Daily Tax Update - April 20, 2005

The President's Advisory Panel on Federal Tax Reform has set an April 29, 2005 deadline for submitting comments for reforming the tax code. The Advisory Panel will submit to the Secretary of the Treasury a report containing revenue neutral policy options for reforming the tax code by July 31, 2005.

  • Former Senator Connie Mack, Chairman of the tax reform commission, said, "At our seven public meetings that were held all over the country, we learned about the dismal condition of our tax code. We are now reviewing specific proposals for reform. We look forward to continuing to receive ideas and input from across the country. We will also hold public meetings in May to discuss options and alternatives that would make our tax system simpler, fairer, and more productive."
  • Former Senator John Breaux, Vice-Chairman of the commission said, "It is important that we hear from Americans about the kind of tax system they want. Now is the time to send in your ideas to improve our tax system."
  • Information on how to submit comments can be accessed here


  • H.R. 1678 sponsored by Rep. Marilyn Musgrave (R-CO) would extend the deduction for increased expensing for small business.
  • H.R. 1680 sponsored by Rep. Robert Andrews (D-NJ) would expand the incentives for the environmental cleanup of certain contaminated industrial sites designated as brownfields.
  • H.R. 1692 sponsored by Rep. Darlene Hooley (D-OR) would repeal the application of the sunset in the Economic Growth and Tax Relief Reconciliation Act of 2001 to tuition programs which are qualified under section 529 of the Internal Revenue Code of 1986.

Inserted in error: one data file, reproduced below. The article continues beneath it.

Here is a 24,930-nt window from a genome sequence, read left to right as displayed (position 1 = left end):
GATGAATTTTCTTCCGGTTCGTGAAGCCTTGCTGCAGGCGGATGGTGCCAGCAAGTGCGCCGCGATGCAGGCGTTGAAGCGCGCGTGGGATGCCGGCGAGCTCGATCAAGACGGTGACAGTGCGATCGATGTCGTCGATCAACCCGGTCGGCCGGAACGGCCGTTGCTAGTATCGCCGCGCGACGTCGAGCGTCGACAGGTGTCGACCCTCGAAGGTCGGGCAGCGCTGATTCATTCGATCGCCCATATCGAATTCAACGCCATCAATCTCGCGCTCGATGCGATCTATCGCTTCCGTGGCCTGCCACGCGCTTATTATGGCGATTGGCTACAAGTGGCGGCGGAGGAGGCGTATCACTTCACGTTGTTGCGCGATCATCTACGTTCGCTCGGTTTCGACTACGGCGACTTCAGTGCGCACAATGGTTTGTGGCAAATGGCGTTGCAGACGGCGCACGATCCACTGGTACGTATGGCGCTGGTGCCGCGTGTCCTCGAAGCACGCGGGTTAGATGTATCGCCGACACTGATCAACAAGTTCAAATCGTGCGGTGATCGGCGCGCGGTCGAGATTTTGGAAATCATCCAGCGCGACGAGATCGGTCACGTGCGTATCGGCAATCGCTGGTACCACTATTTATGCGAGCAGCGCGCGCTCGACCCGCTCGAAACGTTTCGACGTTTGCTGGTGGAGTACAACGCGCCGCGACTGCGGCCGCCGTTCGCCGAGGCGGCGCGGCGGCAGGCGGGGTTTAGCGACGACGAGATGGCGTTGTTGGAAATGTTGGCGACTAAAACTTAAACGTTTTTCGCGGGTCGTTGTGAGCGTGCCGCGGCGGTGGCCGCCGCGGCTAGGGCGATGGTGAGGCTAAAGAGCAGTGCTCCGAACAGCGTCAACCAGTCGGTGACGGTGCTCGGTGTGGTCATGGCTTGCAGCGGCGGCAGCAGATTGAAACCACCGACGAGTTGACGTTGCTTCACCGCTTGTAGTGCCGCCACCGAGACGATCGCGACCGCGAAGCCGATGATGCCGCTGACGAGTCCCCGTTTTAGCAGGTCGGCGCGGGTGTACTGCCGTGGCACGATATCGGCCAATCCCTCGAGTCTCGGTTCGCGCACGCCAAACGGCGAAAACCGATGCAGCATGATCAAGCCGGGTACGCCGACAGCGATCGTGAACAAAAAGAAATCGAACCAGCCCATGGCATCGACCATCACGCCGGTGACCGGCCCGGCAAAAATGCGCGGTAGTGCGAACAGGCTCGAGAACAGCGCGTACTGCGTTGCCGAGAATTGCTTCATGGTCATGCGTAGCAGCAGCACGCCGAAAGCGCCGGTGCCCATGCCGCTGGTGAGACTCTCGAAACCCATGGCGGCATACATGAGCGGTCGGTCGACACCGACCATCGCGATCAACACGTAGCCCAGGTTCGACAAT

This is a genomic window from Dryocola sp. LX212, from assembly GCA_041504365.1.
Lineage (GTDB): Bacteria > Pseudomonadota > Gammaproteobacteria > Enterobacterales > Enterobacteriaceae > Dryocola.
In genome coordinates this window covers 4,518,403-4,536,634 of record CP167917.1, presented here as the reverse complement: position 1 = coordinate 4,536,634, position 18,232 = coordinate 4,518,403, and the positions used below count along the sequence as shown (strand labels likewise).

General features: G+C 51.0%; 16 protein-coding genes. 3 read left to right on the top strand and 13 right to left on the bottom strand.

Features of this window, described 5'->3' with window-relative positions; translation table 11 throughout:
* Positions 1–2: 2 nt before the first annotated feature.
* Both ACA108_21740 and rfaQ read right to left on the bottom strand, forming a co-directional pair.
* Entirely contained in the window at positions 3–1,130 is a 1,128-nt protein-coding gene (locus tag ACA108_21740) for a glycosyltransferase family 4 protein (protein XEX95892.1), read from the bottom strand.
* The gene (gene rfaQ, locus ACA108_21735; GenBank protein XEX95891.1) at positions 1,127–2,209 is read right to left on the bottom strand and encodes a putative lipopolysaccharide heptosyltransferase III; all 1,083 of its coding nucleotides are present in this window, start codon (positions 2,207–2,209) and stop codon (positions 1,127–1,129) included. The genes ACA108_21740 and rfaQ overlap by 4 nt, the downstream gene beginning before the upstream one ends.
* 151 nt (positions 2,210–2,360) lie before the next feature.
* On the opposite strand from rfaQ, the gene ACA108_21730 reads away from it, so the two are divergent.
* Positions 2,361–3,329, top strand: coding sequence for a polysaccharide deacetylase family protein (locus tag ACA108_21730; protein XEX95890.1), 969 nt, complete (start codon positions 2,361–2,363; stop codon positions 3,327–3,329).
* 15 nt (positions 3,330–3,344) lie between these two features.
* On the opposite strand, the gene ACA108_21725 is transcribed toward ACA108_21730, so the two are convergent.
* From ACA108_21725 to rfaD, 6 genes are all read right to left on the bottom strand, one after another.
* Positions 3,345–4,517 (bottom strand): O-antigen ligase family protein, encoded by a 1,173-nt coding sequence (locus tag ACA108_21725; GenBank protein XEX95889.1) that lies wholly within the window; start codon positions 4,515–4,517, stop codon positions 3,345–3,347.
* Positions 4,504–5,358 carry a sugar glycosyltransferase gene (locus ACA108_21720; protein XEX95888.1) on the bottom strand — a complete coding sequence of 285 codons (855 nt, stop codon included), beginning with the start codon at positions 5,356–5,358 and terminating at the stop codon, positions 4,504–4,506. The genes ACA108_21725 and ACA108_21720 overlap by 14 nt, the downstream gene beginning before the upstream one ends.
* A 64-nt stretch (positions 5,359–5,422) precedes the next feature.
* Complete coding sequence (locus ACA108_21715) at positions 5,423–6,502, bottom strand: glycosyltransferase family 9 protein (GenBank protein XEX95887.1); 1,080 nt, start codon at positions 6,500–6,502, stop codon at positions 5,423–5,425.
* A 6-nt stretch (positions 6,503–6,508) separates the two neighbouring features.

• H.R. 1708 sponsored by Rep. Clay Shaw, Jr. (R-FL) would provide that the volume cap for private activity bonds shall not apply to bonds for facilities for the furnishing of water and sewage facilities.

As provided for in Treasury regulations, advice (if any) relating to federal taxes that is contained in this communication (including attachments) is not intended or written to be used, and cannot be used, for the purpose of (1) avoiding penalties under the Internal Revenue Code or (2) promoting, marketing or recommending to another party any plan or arrangement addressed herein.

Steptoe & Johnson LLP has one of the largest and most diverse law firm tax practices in the country. The practice covers the entire spectrum of federal taxation, including representation of businesses before the Congress, Treasury and the national office of the IRS; transactional planning for domestic and multinational corporations; complex audit and controversy work for corporations and other business interests contesting IRS adjustments; litigation before the Tax Court, Court of Federal Claims, district courts, courts of appeals and the Supreme Court. The firm's tax practice also encompasses all aspects of employee benefits (ERISA), executive compensation, tax-exempt organizations and charitable giving.  Steptoe has an extensive state and local tax practice, representing an array of business clients on complex sales and use tax, corporate income tax and property tax matters, both advising those clients and handling audits, administrative appeals, and litigation for them.  Read  more information on Steptoe's tax practice